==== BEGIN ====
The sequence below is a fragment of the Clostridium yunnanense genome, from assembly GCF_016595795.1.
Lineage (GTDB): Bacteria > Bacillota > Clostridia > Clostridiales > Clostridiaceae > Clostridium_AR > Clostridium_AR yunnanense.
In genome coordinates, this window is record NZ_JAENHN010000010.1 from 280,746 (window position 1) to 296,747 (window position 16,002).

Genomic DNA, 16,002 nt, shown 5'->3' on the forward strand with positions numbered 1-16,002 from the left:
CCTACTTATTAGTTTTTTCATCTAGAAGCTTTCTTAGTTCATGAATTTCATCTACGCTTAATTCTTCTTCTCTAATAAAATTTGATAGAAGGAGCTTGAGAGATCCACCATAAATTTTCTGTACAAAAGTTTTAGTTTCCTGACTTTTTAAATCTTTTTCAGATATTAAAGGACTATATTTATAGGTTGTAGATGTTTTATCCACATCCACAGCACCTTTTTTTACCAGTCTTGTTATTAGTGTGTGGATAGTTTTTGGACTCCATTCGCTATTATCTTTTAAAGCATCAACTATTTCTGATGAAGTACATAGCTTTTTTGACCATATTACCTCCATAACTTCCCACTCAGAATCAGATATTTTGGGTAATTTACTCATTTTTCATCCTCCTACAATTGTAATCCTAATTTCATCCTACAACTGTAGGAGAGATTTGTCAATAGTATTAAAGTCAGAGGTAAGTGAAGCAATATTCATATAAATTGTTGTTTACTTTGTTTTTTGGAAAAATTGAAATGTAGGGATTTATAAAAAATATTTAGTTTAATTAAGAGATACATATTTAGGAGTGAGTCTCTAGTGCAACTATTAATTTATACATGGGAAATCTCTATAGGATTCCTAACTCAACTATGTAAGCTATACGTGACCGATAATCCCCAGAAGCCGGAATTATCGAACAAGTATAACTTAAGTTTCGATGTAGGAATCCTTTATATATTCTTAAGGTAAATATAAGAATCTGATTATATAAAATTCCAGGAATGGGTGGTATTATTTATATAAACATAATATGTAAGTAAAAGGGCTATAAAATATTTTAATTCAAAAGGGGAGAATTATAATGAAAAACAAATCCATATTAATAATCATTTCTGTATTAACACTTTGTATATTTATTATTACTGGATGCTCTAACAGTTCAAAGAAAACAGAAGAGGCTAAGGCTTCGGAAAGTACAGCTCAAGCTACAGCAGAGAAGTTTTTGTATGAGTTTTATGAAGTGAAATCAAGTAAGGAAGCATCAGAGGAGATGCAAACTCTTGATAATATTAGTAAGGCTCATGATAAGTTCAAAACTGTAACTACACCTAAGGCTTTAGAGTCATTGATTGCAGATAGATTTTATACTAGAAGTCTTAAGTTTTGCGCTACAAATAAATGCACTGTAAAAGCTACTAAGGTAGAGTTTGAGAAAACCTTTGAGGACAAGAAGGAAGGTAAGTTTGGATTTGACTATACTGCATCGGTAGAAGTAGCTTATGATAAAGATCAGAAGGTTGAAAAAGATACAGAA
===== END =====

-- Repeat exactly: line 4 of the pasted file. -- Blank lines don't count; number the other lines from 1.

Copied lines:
Genomic DNA, 16,002 nt, shown 5'->3' on the forward strand with positions numbered 1-16,002 from the left: